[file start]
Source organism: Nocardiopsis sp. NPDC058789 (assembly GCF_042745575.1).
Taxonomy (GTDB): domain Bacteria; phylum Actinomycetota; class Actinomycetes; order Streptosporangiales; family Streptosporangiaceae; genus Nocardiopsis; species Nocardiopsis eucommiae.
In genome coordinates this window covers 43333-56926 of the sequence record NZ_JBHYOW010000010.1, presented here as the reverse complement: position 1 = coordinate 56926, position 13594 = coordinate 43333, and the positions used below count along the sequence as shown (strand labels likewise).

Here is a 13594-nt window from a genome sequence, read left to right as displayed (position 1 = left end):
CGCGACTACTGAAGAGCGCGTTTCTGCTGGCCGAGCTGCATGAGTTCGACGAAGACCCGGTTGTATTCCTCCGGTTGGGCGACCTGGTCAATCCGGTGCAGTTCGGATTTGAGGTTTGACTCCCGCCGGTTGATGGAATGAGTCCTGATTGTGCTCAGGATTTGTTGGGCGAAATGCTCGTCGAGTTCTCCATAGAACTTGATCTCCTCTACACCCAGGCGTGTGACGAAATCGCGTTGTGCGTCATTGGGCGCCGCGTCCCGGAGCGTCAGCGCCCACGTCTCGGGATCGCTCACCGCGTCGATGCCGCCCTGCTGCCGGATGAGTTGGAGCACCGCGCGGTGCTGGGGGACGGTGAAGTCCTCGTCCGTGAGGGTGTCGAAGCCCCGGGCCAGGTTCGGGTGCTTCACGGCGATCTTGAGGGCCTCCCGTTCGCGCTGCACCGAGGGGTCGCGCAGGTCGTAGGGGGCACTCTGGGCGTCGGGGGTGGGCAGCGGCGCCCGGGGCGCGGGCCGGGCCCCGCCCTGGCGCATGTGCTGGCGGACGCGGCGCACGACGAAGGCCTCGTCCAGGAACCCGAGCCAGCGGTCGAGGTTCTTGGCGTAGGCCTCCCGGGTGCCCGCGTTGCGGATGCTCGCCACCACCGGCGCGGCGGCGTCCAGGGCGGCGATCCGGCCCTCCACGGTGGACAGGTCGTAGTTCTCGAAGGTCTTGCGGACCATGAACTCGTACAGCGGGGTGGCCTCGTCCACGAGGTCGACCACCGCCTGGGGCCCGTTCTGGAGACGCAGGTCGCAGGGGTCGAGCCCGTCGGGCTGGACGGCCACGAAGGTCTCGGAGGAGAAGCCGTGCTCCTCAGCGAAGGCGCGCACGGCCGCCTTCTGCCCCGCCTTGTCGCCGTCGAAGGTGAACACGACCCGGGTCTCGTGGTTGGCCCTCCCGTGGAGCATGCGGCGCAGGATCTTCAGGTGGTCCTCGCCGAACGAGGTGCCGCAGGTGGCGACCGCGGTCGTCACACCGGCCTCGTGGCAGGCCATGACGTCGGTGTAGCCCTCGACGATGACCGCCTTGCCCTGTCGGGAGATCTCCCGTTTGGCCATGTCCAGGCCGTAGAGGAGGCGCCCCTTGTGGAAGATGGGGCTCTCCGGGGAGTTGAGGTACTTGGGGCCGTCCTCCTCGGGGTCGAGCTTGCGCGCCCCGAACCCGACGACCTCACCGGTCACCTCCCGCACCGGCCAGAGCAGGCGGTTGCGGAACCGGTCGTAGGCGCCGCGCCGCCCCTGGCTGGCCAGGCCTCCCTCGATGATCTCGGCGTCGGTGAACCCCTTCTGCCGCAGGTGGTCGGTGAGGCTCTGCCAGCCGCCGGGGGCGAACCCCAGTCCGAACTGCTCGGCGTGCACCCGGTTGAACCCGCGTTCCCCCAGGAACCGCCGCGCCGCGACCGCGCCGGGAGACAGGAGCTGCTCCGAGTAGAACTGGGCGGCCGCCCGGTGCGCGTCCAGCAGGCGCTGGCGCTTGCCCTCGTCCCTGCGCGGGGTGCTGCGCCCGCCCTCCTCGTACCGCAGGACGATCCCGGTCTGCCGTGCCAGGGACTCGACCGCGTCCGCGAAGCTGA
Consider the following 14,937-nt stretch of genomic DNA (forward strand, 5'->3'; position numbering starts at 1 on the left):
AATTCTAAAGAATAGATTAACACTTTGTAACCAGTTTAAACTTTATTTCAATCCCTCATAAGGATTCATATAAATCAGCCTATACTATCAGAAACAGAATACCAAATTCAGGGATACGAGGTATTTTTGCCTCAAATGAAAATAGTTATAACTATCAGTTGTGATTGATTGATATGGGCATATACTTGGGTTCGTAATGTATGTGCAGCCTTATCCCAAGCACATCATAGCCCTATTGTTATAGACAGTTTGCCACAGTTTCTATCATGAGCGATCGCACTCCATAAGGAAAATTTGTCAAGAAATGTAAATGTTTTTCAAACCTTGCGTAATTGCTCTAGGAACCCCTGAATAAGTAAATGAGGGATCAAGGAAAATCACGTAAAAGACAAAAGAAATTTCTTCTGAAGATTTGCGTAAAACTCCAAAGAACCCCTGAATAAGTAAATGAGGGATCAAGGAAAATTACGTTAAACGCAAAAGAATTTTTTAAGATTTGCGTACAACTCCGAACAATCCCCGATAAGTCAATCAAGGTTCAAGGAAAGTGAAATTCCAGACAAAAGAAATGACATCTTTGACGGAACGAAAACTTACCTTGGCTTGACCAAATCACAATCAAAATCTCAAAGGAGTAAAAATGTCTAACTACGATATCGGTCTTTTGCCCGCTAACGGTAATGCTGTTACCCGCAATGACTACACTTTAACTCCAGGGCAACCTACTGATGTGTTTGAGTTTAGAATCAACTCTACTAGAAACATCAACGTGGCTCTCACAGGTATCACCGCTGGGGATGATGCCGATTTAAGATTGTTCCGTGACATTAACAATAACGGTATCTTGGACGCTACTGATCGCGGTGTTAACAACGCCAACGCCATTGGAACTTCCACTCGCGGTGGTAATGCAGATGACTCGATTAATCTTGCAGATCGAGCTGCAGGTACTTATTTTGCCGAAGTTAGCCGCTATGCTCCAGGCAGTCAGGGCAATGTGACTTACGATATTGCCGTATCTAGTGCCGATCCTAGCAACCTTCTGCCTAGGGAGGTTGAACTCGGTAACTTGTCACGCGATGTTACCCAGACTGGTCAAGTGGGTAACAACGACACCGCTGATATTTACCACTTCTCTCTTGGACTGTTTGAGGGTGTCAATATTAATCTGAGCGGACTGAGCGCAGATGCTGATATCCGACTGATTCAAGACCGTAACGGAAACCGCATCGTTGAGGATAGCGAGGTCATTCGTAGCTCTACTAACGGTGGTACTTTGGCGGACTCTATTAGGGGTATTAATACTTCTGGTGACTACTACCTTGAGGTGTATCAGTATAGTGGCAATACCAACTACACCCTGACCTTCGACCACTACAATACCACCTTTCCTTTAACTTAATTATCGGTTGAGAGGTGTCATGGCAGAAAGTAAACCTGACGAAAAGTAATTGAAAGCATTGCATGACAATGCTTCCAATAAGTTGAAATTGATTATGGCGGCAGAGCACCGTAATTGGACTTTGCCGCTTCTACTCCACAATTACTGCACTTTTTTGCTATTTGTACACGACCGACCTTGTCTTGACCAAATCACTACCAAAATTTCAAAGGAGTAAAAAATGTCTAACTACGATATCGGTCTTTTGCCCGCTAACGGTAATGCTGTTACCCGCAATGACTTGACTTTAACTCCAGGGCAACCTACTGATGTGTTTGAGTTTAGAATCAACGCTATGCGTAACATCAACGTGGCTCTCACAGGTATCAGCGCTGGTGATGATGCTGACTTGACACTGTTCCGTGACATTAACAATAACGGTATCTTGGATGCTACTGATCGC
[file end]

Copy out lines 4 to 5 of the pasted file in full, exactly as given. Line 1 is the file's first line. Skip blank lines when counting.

Here is a 13594-nt window from a genome sequence, read left to right as displayed (position 1 = left end):
CGCGACTACTGAAGAGCGCGTTTCTGCTGGCCGAGCTGCATGAGTTCGACGAAGACCCGGTTGTATTCCTCCGGTTGGGCGACCTGGTCAATCCGGTGCAGTTCGGATTTGAGGTTTGACTCCCGCCGGTTGATGGAATGAGTCCTGATTGTGCTCAGGATTTGTTGGGCGAAATGCTCGTCGAGTTCTCCATAGAACTTGATCTCCTCTACACCCAGGCGTGTGACGAAATCGCGTTGTGCGTCATTGGGCGCCGCGTCCCGGAGCGTCAGCGCCCACGTCTCGGGATCGCTCACCGCGTCGATGCCGCCCTGCTGCCGGATGAGTTGGAGCACCGCGCGGTGCTGGGGGACGGTGAAGTCCTCGTCCGTGAGGGTGTCGAAGCCCCGGGCCAGGTTCGGGTGCTTCACGGCGATCTTGAGGGCCTCCCGTTCGCGCTGCACCGAGGGGTCGCGCAGGTCGTAGGGGGCACTCTGGGCGTCGGGGGTGGGCAGCGGCGCCCGGGGCGCGGGCCGGGCCCCGCCCTGGCGCATGTGCTGGCGGACGCGGCGCACGACGAAGGCCTCGTCCAGGAACCCGAGCCAGCGGTCGAGGTTCTTGGCGTAGGCCTCCCGGGTGCCCGCGTTGCGGATGCTCGCCACCACCGGCGCGGCGGCGTCCAGGGCGGCGATCCGGCCCTCCACGGTGGACAGGTCGTAGTTCTCGAAGGTCTTGCGGACCATGAACTCGTACAGCGGGGTGGCCTCGTCCACGAGGTCGACCACCGCCTGGGGCCCGTTCTGGAGACGCAGGTCGCAGGGGTCGAGCCCGTCGGGCTGGACGGCCACGAAGGTCTCGGAGGAGAAGCCGTGCTCCTCAGCGAAGGCGCGCACGGCCGCCTTCTGCCCCGCCTTGTCGCCGTCGAAGGTGAACACGACCCGGGTCTCGTGGTTGGCCCTCCCGTGGAGCATGCGGCGCAGGATCTTCAGGTGGTCCTCGCCGAACGAGGTGCCGCAGGTGGCGACCGCGGTCGTCACACCGGCCTCGTGGCAGGCCATGACGTCGGTGTAGCCCTCGACGATGACCGCCTTGCCCTGTCGGGAGATCTCCCGTTTGGCCATGTCCAGGCCGTAGAGGAGGCGCCCCTTGTGGAAGATGGGGCTCTCCGGGGAGTTGAGGTACTTGGGGCCGTCCTCCTCGGGGTCGAGCTTGCGCGCCCCGAACCCGACGACCTCACCGGTCACCTCCCGCACCGGCCAGAGCAGGCGGTTGCGGAACCGGTCGTAGGCGCCGCGCCGCCCCTGGCTGGCCAGGCCTCCCTCGATGATCTCGGCGTCGGTGAACCCCTTCTGCCGCAGGTGGTCGGTGAGGCTCTGCCAGCCGCCGGGGGCGAACCCCAGTCCGAACTGCTCGGCGTGCACCCGGTTGAACCCGCGTTCCCCCAGGAACCGCCGCGCCGCGACCGCGCCGGGAGACAGGAGCTGCTCCGAGTAGAACTGGGCGGCCGCCCGGTGCGCGTCCAGCAGGCGCTGGCGCTTGCCCTCGTCCCTGCGCGGGGTGCTGCGCCCGCCCTCCTCGTACCGCAGGACGATCCCGGTCTGCCGTGCCAGGGACTCGACCGCGTCCGCGAAGCTGA